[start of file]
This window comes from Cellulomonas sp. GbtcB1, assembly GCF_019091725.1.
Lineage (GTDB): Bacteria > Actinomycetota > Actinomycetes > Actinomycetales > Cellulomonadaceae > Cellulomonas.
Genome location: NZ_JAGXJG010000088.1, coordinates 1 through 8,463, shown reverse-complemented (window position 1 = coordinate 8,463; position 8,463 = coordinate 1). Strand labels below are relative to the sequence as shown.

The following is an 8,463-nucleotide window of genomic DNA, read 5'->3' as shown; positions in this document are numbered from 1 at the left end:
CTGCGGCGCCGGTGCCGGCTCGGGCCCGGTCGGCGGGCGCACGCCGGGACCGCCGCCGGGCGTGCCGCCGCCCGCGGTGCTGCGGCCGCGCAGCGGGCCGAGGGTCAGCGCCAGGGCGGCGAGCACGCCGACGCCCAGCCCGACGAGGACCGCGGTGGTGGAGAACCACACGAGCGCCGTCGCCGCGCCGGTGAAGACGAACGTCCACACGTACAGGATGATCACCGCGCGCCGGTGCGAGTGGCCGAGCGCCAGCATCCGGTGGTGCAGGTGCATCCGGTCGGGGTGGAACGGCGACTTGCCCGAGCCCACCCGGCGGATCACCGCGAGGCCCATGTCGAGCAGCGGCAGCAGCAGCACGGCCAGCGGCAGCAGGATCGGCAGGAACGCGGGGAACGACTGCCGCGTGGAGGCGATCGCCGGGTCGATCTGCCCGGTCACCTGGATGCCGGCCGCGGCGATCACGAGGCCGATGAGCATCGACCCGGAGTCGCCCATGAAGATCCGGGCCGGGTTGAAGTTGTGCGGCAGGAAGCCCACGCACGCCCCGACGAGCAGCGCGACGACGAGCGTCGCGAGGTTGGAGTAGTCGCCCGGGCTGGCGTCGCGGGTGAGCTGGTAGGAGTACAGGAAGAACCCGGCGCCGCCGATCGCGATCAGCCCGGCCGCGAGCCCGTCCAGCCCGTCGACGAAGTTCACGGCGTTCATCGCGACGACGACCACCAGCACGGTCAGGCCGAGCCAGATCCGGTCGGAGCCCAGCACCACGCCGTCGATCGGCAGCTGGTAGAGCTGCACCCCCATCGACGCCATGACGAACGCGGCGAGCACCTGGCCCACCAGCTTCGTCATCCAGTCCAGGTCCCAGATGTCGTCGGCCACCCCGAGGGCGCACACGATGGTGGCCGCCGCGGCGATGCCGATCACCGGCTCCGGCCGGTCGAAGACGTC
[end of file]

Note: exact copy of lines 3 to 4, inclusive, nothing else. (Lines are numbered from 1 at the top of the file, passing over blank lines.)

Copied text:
Genome location: NZ_JAGXJG010000088.1, coordinates 1 through 8,463, shown reverse-complemented (window position 1 = coordinate 8,463; position 8,463 = coordinate 1). Strand labels below are relative to the sequence as shown.

The following is an 8,463-nucleotide window of genomic DNA, read 5'->3' as shown; positions in this document are numbered from 1 at the left end: